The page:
What Belongs in the Bible, and What Doesn’t?

….for it to be “the good book”

Last June, here on this blog, Robert Conner spoke the truth: ‘The Bible really needed an editor with a shredder.” Even the most devout (honest) Christians would mutter, “Amen to that, brother.” They have tried to read the Bible cover-to-cover—and many have succeeded—but found it a trial: truly, an endurance test. Only fundamentalists will insist that all of it must, somehow, be the word of God—and that every story, for whatever reason, serves a purpose. Naturally, there are fundamentalist commentaries devoted to defending every last word and syllable.

Those who have read the Bible carefully can probably name a few of their favorite worst parts. Chances are, for Christians, these can be found in the Old Testament, but the New Testament has plenty of bad patches, e.g., the rantings of the apostle Paul, and the tedious Jesus monologues in John’s gospel (found in none of the other gospels, by the way).

And then there’s Acts, Chapter 7, the longest in the book, 60 verses. This is not especially bad or tedious, but it breaks the flow of the narrative, and a good storyteller might wonder why it got included. However, careful readers can detect the clumps of bad theology here. This chapter offers a fine case study of stuff that shouldn’t be in a book of good theology.

This is another in my series of articles on each chapter of the Book of Acts. The Introductory article is here. The article on chapter 6 is here.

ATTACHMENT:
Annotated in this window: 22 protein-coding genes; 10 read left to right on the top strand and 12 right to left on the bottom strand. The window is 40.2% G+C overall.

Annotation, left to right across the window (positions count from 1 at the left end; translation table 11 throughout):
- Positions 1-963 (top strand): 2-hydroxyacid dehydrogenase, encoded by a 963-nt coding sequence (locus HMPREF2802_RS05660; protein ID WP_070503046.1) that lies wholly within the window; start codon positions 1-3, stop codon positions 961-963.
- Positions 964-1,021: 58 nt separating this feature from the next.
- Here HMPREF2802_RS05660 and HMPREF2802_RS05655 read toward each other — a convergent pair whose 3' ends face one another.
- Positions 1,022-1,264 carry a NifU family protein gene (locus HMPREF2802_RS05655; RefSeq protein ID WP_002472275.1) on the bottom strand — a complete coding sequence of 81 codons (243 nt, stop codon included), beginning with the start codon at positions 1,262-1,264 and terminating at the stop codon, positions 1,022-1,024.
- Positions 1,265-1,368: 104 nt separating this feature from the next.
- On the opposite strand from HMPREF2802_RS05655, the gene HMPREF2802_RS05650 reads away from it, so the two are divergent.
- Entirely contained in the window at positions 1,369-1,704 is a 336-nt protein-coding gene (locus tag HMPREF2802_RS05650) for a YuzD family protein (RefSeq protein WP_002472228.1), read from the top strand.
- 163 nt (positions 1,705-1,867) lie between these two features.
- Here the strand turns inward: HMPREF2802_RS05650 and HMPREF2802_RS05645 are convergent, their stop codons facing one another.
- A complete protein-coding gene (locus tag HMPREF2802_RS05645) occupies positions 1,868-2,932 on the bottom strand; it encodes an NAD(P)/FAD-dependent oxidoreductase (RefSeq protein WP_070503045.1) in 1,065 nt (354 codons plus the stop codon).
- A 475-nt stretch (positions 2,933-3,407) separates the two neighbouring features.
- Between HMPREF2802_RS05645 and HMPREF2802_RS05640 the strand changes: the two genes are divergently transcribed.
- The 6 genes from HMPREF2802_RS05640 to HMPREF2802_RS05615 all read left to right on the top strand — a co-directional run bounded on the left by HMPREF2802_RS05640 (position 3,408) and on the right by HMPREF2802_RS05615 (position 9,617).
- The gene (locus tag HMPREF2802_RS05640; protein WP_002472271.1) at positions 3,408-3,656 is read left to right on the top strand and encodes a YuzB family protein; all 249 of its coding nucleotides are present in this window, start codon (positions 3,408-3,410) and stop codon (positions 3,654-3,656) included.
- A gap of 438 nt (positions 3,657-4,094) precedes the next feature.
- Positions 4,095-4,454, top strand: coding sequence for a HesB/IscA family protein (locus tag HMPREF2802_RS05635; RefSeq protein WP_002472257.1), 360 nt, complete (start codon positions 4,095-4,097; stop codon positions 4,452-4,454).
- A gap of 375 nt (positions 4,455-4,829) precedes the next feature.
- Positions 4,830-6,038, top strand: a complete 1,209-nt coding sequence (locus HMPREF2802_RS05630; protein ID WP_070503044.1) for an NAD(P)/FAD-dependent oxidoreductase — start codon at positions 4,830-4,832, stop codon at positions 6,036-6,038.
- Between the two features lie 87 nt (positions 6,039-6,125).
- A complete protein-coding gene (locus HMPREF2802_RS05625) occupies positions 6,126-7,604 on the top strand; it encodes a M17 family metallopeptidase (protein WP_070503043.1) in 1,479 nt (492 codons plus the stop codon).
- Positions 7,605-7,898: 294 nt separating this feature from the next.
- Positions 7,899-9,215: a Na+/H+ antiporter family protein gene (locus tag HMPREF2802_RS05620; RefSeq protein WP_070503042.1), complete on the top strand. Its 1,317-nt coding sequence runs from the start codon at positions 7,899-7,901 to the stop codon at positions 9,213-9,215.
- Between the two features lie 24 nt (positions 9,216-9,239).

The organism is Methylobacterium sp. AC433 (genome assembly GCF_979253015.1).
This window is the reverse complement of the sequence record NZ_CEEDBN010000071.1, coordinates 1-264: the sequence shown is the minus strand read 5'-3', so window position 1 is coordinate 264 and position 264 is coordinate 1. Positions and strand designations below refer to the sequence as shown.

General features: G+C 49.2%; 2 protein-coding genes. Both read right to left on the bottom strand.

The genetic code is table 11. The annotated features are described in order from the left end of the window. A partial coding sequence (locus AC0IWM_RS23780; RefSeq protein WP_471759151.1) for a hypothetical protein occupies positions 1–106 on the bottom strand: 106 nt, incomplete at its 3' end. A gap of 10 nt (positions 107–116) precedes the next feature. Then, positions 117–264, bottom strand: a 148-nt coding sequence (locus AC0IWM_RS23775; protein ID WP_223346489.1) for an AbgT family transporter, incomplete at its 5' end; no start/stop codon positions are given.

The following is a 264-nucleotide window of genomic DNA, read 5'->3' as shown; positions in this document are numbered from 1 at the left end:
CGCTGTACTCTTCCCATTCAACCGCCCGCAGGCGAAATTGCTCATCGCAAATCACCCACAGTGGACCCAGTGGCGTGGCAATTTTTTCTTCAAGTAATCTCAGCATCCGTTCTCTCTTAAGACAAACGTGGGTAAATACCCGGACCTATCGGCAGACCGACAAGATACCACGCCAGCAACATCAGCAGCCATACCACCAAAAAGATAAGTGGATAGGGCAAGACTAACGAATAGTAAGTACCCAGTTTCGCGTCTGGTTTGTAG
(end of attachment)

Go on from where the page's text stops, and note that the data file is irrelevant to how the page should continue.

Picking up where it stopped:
Stephen, who is under arrest before the Sanhedrin and about to be martyred, recounts the sweeping epic of Israel, beginning with Abraham. Father Joseph Fitzmyer, in his massive commentary on Acts, devotes 27 pages to a detailed analysis of this speech, which “seeks to make the point that God has been constantly at work in the history of his people and has constantly brought good out of evil.” (p. 364)

Well, not quite. But what else would we expect from a devout Catholic scholar—even a very good one? I suppose preachers love to hear about this god who “constantly brought good out of evil”—and they certainly don’t encourage the laity to look at such texts with sharp, critical eyes.

Curiosity should be a natural stance when examining any chapter of the Bible: where did this come from, who wrote it, what were his sources? Especially if a story is positioned as history. At the beginning of Acts 7 we read that the high priest asked Stephen, “Are these things so?”—i.e., the charges that had been brought against him. Accurate history—any reasonable stab at it—is based on contemporary documentation, items written at the time of the event, or pretty close. So we would want to know: Was someone there taking notes? Indeed, was there a transcript that could have survived the destruction of Jerusalem in 70CE? Acts was written some 25 to 40 years after that.